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July 18, 2013

How Are You Different?

2 min read

Topic: Insurance Agency Management Insurance Agency Growth Strategies Start an Agency Grow an Agency

Have you ever given any thought to how your agency appears to the prospective customer?  What I mean by this is not what the office looks like but what the prospect sees as the value proposition you offer.  You do have a value proposition, don’t you?

Whether you know it or not—whether it’s intentional or simply something that just exists—your agency is successful, or not, because of the value you create for the customer.  It may be “lower cost,” “great service,” “friendly people,” “caring claims” or some other thing that you either express to prospects, or they perceive themselves, which causes them to do business with you.  This is your value proposition.  Everyone has, whether they realize it or not, a value proposition.

So, if you do have one, what is it?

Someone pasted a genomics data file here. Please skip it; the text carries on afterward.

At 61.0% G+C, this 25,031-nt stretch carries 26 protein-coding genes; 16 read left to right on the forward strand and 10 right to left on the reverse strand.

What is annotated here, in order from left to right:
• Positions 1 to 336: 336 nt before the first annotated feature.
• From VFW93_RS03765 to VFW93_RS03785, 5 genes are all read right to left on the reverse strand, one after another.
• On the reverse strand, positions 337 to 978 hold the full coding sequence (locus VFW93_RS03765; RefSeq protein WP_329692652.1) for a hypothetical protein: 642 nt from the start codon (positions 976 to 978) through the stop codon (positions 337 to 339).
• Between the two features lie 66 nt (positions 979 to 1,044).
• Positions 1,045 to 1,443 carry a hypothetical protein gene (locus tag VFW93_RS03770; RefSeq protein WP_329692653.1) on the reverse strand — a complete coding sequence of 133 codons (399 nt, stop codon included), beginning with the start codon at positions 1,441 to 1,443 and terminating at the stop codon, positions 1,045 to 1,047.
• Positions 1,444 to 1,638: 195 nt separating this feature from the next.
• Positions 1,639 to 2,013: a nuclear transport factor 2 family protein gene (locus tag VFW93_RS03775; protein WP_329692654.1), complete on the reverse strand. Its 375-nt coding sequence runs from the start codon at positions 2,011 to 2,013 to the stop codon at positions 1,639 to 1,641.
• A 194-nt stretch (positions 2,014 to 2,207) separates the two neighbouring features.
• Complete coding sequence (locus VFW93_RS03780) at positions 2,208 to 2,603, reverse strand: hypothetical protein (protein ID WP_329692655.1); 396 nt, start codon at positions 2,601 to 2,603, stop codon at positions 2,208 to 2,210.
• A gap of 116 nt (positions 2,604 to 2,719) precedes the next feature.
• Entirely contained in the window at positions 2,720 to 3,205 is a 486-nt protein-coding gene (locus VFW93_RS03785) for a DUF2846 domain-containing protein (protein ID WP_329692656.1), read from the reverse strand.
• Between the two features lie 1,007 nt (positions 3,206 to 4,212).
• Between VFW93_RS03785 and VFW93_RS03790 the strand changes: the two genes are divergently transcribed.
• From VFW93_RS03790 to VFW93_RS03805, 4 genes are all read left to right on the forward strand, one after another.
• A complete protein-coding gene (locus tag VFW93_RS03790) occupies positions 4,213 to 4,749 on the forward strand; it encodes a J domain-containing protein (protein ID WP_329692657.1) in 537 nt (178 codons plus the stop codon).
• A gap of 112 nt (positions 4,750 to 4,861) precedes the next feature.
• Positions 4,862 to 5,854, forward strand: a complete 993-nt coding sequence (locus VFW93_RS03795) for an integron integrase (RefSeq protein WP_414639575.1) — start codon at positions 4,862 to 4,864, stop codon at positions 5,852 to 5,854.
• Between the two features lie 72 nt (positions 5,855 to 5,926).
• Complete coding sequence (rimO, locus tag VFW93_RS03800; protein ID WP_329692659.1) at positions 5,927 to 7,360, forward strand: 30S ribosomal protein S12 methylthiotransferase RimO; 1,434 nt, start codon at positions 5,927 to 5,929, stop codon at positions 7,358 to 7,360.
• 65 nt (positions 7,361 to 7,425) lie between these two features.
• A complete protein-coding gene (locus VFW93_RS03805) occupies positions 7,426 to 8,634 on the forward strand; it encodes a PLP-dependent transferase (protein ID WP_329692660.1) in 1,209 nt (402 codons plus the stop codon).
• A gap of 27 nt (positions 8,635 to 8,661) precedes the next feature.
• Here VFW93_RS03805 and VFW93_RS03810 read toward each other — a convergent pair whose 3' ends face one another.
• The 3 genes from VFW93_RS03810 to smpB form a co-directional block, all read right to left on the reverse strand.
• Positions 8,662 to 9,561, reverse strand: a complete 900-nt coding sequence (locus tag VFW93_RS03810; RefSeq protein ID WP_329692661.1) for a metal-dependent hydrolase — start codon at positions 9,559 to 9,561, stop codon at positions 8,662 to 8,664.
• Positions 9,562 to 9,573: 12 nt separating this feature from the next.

Is it one that you have purposefully created, nurtured and marketed?  Or is it simply unexpressed but real?  Is your value proposition really what you think it is (in the mind of your prospect)?  Is it unique?  

Recently, my family went on a two-week tour of colleges so my sons could get an idea about where they want to attend.  It was interesting at first.  Then it was boring.  It was boring because, basically, all colleges are identical.  At least they are identical in what they say about themselves.  About how they pitch themselves to prospective buyers.  

Almost every college we visited had the identical value proposition.   Consequently, they all had the same relative value.   

When a business has the same relative value of all the other businesses it competes with it has been commoditized.  When your business has been commoditized in the mind of prospective buyers, what do you compete with?


Is this what you want to compete on?  Just price?  Is that really the value proposition you want to offer?  To prosper or go broke on?  

I don’t think it is.  And it’s probably not how you think of your business any more than it is how colleges view themselves.  But if it’s real, and it may be, it’s a terrible value proposition.

Next time we’ll consider what to do about it.